The 30th and 34th Battalion's stay at Gibraltar was short lived, and their ship soon made its way to England.  The rest of their trip was quite uneventful until finally after nearly eight weeks at sea the troops arrived in Plymouth Harbour.  England at last!

My grandfather Malcolm Michael Shepherd and his fellow troops were quickly loaded onto a trains and taken to their camp at Lark Hill near the village of Salisbury.  Aunty Glad's suitcase holds a number of post cards depicting the countryside near Lark Hill.  I will let Corporal Crossingham, complete the story of their arrival and settling into camp with the last part of his letter.

The final section of Corporal Crossingham's letter continues: 

"We stayed at Gibraltar about two and a half hours, then we weighed anchor and off again around the Bay of Biscay.  For some reason or other we did not go straight through. From now until the 21st of June nothing happened of interest.
Postcard of Gilbraltar from Aunty Glad's Suitcase

June 21
Passed Eddystone Lighthouse and were very interested watching drifters (fishing boats) at work, and scanning the distant shores of England.  At 11.a.m. the sound of the anchor dropping brought all hands on deck at the double to find themselves in Plymouth Harbour.  One can imagine the excitement that reigned when we were ordered to get ready to land at once.  We were anchored out in midstream, and were disembarked on the Sir Walter Raleigh, from which we were transferred to land. It was great to get to shore after being couped up on board for nearly eight weeks.

We were all lined up with our kit bags on our shoulders and marched to the train.  There was nothing to growl at as regards the travelling accommodation.  We were put into third class carriages, which to my mind are equal if not better than Australian second-class and were allowed a fair amount of room, only eight men being put into each compartment.  Leaving the station we passed some very pretty scenery.  The country was looking at its best.  One has only to get into his mind’s eye an old fashioned farmhouse, with a thatched roof and white washed walls, surrounded by trees and shrubs, with nice green fields, dotted with poppies and buttercups, and each little farm was surrounded with dark green hedges. There are no fences, with a well-kept road or drive running up to the door.  This will give some idea of what we saw.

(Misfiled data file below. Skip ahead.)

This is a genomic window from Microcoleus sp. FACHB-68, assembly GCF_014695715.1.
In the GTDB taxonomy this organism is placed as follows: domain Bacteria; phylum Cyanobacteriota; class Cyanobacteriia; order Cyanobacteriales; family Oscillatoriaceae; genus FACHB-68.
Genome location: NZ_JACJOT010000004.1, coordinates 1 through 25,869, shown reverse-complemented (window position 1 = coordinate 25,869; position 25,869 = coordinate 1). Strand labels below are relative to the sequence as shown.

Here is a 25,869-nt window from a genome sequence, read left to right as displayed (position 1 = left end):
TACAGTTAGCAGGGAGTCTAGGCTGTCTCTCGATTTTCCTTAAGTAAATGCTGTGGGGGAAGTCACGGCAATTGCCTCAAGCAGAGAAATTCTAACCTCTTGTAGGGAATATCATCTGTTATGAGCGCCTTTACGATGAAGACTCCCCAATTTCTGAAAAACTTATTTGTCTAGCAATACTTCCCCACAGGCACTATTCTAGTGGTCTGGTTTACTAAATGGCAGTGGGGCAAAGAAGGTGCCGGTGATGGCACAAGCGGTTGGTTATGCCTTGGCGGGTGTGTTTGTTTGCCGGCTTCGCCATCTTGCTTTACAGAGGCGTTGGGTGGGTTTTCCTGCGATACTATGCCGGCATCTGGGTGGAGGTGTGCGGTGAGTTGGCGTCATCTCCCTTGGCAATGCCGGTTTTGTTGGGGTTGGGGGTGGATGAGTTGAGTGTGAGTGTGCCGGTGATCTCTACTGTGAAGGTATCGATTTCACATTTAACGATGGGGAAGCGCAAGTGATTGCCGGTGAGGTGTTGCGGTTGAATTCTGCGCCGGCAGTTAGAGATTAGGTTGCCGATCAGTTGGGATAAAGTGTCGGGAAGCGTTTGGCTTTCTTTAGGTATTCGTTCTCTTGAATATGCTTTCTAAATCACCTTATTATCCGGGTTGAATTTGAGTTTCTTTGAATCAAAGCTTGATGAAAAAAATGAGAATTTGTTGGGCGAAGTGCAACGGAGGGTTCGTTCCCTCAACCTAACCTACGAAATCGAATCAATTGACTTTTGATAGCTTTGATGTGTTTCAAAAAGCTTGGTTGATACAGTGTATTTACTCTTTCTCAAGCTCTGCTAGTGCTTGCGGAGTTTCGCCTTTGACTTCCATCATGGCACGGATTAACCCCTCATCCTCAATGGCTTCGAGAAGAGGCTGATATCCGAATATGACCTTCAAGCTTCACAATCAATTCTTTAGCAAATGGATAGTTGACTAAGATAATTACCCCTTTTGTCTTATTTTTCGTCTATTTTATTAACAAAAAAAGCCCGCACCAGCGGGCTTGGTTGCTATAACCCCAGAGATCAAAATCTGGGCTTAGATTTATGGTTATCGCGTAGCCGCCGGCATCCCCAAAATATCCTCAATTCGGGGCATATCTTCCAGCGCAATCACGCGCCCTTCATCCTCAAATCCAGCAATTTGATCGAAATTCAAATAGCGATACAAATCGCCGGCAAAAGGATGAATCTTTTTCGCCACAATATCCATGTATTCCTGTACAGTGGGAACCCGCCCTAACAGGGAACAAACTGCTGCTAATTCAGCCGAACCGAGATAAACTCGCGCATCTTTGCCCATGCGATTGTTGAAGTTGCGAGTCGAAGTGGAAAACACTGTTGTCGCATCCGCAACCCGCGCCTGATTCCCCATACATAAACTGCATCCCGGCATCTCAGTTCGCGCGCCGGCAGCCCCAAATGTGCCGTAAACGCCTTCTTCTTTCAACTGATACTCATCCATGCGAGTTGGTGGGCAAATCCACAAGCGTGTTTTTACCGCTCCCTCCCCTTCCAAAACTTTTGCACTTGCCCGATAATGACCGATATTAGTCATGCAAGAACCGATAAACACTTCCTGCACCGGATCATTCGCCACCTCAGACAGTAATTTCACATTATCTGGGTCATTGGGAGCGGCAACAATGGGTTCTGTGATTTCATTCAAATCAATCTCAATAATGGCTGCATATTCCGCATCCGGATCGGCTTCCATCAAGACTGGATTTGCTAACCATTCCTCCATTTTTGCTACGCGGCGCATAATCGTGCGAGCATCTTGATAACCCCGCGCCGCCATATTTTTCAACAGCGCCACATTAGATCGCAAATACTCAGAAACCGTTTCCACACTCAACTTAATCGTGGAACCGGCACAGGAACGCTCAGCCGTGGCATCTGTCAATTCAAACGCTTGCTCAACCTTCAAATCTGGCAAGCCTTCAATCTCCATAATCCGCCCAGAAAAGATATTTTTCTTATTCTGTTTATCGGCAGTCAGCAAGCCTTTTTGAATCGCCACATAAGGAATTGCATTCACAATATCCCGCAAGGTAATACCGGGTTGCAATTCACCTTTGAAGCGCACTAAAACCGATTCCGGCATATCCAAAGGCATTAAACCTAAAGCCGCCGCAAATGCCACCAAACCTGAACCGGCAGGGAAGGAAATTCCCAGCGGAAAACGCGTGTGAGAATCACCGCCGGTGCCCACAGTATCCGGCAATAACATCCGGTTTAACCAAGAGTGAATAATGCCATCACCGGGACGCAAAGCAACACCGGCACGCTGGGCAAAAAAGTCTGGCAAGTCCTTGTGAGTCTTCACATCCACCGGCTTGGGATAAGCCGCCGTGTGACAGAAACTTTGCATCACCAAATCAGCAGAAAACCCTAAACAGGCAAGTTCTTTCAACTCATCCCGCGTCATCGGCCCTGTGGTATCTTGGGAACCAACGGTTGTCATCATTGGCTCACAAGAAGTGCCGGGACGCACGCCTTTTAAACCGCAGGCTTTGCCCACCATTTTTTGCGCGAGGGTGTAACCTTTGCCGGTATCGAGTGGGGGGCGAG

Postcard of Church in Salisbury

At nearly every village we passed the people were gathered in groups, waving and cheering as if they were welcoming us back from some victorious battle, while in reality we were only coming in to be trained.

The friendly manner in which the home people treated us went a long way towards making us forget what we had left behind, and made us feel at home, and I can safely say that all our boys appreciated their kind thoughts and actions.  They think a lot of the Australians. 

Our first stop was Exeter, about 50 miles from Plymouth, where another welcome surprise waited us.  As soon as the train stopped every man jack made a bold bid for the refreshment room, but were stopped by our officers, who told us to get what we wanted from the stalls that were distributed along the platform.  Then there was a rush back to our carriages to get our water bottles, which were then filled with nice hot tea.  Each man was then handed a paper-bag with buns and cakes in it.  Also a card from the Mayoress of Exeter and committee, wishing us all good luck.

That was about the most pleasant surprise up till now that we had have had.  Leaving Exeter we continued our journey arriving at Amesbury at 10 minutes past twilight.  On detraining we were formed up and marched to No. 1 Camp, Lark Hill, Salisbury Plain, arriving there at 12.15 p.m.   After being told off to our respective huts we were issued with bully beef and biscuits.  It was a rough and ready feed, but we all enjoyed it, after which we settled down for a few hours rest.  We were up about 7.a.m. next morning, and out taking bearings of our new surroundings, which we soon picked up.
Postcard - Lark Hill Training Camp
The first place we found was the Y.M.C.A. refreshment hut, and we quite surprised the attendants with the orders that we give for breakfast.  They were quite amused to watch us having an ordinary meal, which they thought was quite enough for four of five Tommies. Coming back from the Y.M.C.A. we turned to and made our sleeping quarters as comfortable as possible.  Next day being Sunday most of the boys went for a tour of inspection round the villages, where we found many item to interest us.  We hope to have another look round later on, but for the present we have to go to hard graft, and get ourselves fit for the job that we came over to do.  We recognise since speaking to thousands that have come back from the frond what a task it is, but complete victory we want and complete victory we are sure to get, cost what it may.”*

Card sent back from Malcolm Shepherd  to his family from Salisbury, the village near Lark Hill where he was stationed.

*1916 'BOYS OF THE 34th.', The Maitland Weekly Mercury(NSW : 1894 - 1931), 30 December, p. 10, viewed 16 November, 2014,http://nla.gov.au/nla.news-article128039051